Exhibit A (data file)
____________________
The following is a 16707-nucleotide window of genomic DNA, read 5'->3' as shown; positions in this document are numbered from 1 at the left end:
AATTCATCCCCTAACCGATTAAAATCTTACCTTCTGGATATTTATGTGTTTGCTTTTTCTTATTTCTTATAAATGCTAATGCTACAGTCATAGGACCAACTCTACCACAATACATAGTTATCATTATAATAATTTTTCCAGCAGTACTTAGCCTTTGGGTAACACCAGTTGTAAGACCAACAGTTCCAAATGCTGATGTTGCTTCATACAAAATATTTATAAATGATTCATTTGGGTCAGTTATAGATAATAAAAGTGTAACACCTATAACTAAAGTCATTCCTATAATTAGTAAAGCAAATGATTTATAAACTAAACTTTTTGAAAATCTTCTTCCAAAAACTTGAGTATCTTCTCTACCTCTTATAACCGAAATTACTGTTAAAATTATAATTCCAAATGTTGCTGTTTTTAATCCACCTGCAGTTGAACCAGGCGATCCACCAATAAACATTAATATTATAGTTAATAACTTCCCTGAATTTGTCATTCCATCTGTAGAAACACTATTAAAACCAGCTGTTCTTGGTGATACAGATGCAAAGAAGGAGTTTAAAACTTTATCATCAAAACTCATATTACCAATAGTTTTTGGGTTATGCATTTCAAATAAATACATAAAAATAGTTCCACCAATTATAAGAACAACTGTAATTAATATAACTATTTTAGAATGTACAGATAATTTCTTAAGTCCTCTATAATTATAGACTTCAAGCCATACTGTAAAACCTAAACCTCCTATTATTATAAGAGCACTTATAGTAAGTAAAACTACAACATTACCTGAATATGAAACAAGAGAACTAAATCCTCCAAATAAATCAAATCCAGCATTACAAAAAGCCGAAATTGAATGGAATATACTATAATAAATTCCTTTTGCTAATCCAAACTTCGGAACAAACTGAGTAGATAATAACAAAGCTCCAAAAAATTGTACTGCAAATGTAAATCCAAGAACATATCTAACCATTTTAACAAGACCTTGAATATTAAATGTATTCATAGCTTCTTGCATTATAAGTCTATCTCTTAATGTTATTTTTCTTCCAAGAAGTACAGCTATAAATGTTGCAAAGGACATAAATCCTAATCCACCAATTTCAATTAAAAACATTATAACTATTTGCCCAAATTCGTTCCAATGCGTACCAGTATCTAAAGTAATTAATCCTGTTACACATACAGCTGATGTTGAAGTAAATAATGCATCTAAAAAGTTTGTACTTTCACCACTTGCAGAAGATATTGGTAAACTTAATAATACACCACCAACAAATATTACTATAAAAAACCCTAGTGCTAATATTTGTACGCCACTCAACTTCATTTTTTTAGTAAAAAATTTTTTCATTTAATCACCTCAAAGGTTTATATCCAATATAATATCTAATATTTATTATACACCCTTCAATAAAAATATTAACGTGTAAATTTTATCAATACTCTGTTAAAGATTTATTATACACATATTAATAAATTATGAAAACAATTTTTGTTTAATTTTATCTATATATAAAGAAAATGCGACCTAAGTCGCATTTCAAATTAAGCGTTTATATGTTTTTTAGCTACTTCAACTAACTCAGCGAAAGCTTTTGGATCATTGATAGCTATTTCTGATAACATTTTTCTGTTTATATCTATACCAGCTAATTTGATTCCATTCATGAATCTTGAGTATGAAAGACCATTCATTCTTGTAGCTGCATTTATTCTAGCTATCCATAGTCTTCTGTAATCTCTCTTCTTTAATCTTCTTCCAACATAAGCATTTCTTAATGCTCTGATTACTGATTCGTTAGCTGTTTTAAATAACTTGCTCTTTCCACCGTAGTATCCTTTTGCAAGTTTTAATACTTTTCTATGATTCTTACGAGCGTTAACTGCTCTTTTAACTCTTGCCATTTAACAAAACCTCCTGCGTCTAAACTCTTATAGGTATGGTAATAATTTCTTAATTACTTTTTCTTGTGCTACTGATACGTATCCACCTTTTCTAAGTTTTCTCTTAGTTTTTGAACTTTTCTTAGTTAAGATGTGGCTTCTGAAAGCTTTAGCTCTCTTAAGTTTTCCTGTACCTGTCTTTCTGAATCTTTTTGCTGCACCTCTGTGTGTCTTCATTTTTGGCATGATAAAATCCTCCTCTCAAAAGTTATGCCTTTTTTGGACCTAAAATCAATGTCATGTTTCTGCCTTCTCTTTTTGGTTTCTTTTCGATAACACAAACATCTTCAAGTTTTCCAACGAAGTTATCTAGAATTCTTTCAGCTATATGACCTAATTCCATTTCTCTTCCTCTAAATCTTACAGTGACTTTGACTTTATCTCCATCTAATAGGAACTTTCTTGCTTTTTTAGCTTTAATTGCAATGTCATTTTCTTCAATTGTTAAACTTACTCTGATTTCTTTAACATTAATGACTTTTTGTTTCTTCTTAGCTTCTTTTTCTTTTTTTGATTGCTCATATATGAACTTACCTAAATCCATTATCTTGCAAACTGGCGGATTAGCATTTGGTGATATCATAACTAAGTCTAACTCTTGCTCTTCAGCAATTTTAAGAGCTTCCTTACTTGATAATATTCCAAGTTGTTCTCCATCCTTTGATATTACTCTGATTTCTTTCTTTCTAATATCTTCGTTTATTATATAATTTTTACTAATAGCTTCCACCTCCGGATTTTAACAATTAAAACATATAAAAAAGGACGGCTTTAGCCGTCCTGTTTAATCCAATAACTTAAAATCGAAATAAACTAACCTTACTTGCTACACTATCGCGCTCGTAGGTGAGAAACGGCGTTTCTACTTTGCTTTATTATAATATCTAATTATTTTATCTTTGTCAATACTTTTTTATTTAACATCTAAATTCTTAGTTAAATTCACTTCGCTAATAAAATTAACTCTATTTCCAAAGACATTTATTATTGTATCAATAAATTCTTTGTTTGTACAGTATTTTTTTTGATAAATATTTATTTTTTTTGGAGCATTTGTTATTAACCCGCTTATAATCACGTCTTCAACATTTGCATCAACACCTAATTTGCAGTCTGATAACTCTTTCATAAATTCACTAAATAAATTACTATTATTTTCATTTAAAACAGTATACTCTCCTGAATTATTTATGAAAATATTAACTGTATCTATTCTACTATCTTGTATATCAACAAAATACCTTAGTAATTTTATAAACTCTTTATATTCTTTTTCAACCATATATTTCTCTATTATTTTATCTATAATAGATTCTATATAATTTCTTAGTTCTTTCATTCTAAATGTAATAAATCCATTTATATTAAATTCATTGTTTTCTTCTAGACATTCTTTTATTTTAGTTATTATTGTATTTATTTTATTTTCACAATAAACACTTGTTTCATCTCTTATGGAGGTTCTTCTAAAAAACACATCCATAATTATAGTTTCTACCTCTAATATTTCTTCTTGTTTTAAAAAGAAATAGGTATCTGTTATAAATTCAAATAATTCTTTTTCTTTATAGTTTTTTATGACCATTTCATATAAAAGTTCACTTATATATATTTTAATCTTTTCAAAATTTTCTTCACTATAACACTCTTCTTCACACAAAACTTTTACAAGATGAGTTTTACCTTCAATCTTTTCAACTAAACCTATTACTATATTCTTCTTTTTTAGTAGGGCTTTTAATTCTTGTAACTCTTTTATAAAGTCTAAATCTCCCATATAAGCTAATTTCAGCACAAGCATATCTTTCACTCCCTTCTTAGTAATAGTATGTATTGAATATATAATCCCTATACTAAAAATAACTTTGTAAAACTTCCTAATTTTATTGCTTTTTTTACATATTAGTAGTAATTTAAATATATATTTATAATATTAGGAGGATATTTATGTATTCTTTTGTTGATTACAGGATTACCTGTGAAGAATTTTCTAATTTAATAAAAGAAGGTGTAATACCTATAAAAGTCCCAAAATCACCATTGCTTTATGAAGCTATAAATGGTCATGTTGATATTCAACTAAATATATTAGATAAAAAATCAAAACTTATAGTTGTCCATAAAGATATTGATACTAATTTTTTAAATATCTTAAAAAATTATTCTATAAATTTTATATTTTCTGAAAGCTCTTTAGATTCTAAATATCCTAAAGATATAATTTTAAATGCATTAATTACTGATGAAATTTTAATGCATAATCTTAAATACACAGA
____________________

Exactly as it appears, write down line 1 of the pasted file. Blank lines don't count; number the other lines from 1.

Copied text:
The following is a 16707-nucleotide window of genomic DNA, read 5'->3' as shown; positions in this document are numbered from 1 at the left end: